The collect for yesterday (and indeed for most of the whole week) was composed for the second Sunday in Advent for first English Prayer Book in 1549:
Blessed Lord, who hast caused all holy Scriptures to be written for our learning; Grant that we may in such wise hear them, read, mark, learn, and inwardly digest them, that by patience, and comfort of thy holy Word, we may embrace, and ever hold fast the blessed hope of everlasting life, which thou hast given us in our Saviour Jesus Christ. (Spelling and punctuation from the English Book of Common Prayer.)
At his sermon blog, Ekklesiastes, Tobias Haller posted a sermon for this Sunday last year. The lessons were different (it was year B: Daniel 12:1-4a[5-13]; Hebrews 10: 31 - 39; Mark 13: 14 - 23) but the sermon makes sense even without having heard (or read) the lessons. Tobias began with a reflection on the perception that Episcopalians don’t generally know the Bible as well as we might. He went on to explicate the famous phrase in this collect, often misstated as “read, mark, learn, and inwardly digest” but actually “hear ..., read, mark, learn, and inwardly digest.”
We Episcopalians do get to hear a good deal more Scripture in church than many of our Protestant brothers and sisters. But that is hearing. As for reading, Tobias commends “regular daily Bible reading, especially through the church’s Daily Office, which is laid out in the Book of Common Prayer starting on page 936 — a program of daily prayer and Scripture. The Daily Office will lead you through all the most important parts of the Bible over a two-year period — and not only you, but the thousands of people throughout the church who will be reading the same passages each day — as if we we’re all part of a huge church without walls — which, if you think of it, we are!”
This Collect was somewhat tendentious in its day. Massey H. Shepherd reminds us, in The Oxford American Prayer Book Commentary, that the refeference to “all holy Scriptures” recalls Archbishop Cranmer’s criticism “in the Preface of the 1549 book that in the old medieval service books all the scriptures were not read.” That preface is reprinted on pages 866-867 of the 1979 American Prayer Book.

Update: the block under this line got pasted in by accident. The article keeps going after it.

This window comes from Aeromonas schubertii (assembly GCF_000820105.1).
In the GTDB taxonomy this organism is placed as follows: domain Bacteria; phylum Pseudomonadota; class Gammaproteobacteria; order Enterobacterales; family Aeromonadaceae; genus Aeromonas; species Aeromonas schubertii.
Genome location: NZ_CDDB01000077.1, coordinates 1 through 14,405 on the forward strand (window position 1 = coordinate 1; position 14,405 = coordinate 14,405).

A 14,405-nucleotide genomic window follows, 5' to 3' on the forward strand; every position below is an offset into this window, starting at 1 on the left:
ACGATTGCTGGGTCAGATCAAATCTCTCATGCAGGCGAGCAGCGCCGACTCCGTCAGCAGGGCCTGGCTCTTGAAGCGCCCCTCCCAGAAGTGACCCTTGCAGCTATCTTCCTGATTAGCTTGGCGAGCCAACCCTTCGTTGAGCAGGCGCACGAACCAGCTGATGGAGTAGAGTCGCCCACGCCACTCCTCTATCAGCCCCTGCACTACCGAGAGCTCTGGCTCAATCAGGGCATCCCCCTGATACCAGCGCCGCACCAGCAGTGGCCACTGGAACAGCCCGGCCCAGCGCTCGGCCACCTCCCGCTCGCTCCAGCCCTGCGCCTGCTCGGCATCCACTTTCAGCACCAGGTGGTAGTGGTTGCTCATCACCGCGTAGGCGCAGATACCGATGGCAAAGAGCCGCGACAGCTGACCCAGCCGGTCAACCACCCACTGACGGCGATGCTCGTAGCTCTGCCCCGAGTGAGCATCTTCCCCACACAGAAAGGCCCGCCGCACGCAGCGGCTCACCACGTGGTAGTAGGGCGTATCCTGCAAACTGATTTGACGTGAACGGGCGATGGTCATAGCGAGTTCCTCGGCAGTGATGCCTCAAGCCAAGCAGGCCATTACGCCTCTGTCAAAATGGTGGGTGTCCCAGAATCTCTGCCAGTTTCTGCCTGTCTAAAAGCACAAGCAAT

Shepherd also points out that “the Prayer Book set forth an orderly schedule for the reading of the entire Bible during the course of every year.” In his Commentary on the American Prayer Book, Marion J. Hatchett says more correctly that the first Prayer Book provided for the reading of “almost the whole of the Scriptures” in a year. In the word of the first Prayer Book itself:
The old Testament is appointed for the first Lesson, at Matins and Evensong, and shall be read through every year once, except certain books and chapters, which be least edifying, and might best be spared, and therefore are left unread.
the new Testament is appointed for the second Lesson, at Matins and Evensong, and shall be read over orderly every year thrice, beside the Epistles and Gospels: except the Apocalypse, out of which there be only certain Lessons appointed upon diverse proper feasts. (Everyman edition, spelling modernized.)
I have to admit that I have not kept up the discipline of reading the Daily Office in recent years. Oremus provides a Daily Office either online or by email and has links to other offices, including one that follows the Episcopal Church’s two year lectionary commended by Tobias.
Today is thirteen days before the start of the new liturgical year and I decided to try again to read the office regularly – particularly so as to read scripture. Perhaps I can keep it up.
I presented the collect above in its “traditional”form because of the phrase “by patience, and comfort of thy holy Word.” Both Massey Shepherd and Marion Hatchett remind us that this 16th century phrase means “by steadfastness and by the encouragement (or strengthening) of the Scriptures.”
Reading and understanding Scripture is hard work, But it is also rewarding work. Reading and understanding 16th century English is also hard work. So hard, in fact, that the talented people on the Standing Liturgical Commission in the 1970's were unable to find a euphonious modernisation of the words "by patience, and comfort of thy holy Word," so they left the phrase out.
In the hymn below, I take Coverdale’s words “comforted me” to mean something like “bucked me up” rather than “soothed me.”
I call on thee, Lord Jesus Christ,
I have none other help but thee.
My heart is never set at rest
till thy sweet word have comforted me.
And steadfast faith grant me therefore,
to hold by thy word evermore,
above all thing,
but to increase in faith more and more.
(Hymn 634 in The Hymnal 1982)
This hymn comes from Coverdale's "Ghostly Psalms and Spiritual Songs," published in the late 1530's and is the first verse of what appears to me to be in part a paraphrase of Johann Agricola's 1530 hymn which Bach set as the text of Cantata BWV 177.
Comfort and Truth
1 day ago